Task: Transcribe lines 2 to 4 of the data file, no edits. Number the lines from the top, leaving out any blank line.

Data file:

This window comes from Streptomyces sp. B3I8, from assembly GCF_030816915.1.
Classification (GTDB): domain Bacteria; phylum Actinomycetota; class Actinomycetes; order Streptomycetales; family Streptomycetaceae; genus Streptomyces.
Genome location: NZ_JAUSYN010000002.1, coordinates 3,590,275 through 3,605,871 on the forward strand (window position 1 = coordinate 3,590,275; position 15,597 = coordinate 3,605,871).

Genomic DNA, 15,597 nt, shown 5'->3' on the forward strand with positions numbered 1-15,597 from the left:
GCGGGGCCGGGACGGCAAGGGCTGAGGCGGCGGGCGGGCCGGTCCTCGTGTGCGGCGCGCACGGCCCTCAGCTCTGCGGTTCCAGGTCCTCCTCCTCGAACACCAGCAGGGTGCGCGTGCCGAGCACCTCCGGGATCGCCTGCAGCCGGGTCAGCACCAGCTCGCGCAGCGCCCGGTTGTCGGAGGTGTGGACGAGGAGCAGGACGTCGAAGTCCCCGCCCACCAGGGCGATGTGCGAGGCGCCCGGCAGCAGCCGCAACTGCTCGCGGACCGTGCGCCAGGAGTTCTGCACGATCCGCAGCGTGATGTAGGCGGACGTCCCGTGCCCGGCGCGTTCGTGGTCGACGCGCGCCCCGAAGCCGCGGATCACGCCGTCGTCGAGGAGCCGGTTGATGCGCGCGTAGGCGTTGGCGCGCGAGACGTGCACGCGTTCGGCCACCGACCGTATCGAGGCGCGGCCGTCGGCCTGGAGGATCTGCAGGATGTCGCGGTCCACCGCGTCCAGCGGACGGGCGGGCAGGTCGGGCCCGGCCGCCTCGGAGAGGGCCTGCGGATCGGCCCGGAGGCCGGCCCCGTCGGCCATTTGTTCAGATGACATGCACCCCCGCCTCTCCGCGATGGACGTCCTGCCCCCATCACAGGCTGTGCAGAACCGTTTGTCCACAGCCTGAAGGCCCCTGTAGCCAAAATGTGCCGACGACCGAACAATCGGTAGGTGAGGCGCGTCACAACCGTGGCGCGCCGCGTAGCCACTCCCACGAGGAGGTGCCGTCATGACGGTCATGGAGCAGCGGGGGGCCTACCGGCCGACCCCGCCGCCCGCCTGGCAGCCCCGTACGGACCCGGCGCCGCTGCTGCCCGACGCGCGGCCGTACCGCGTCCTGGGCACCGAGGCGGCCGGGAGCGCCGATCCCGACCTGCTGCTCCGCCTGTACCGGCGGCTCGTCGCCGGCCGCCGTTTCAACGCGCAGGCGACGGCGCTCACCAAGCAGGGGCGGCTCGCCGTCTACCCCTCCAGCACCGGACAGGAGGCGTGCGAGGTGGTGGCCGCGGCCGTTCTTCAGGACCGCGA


Classification (GTDB): domain Bacteria; phylum Actinomycetota; class Actinomycetes; order Streptomycetales; family Streptomycetaceae; genus Streptomyces.
Genome location: NZ_JAUSYN010000002.1, coordinates 3,590,275 through 3,605,871 on the forward strand (window position 1 = coordinate 3,590,275; position 15,597 = coordinate 3,605,871).

Genomic DNA, 15,597 nt, shown 5'->3' on the forward strand with positions numbered 1-15,597 from the left: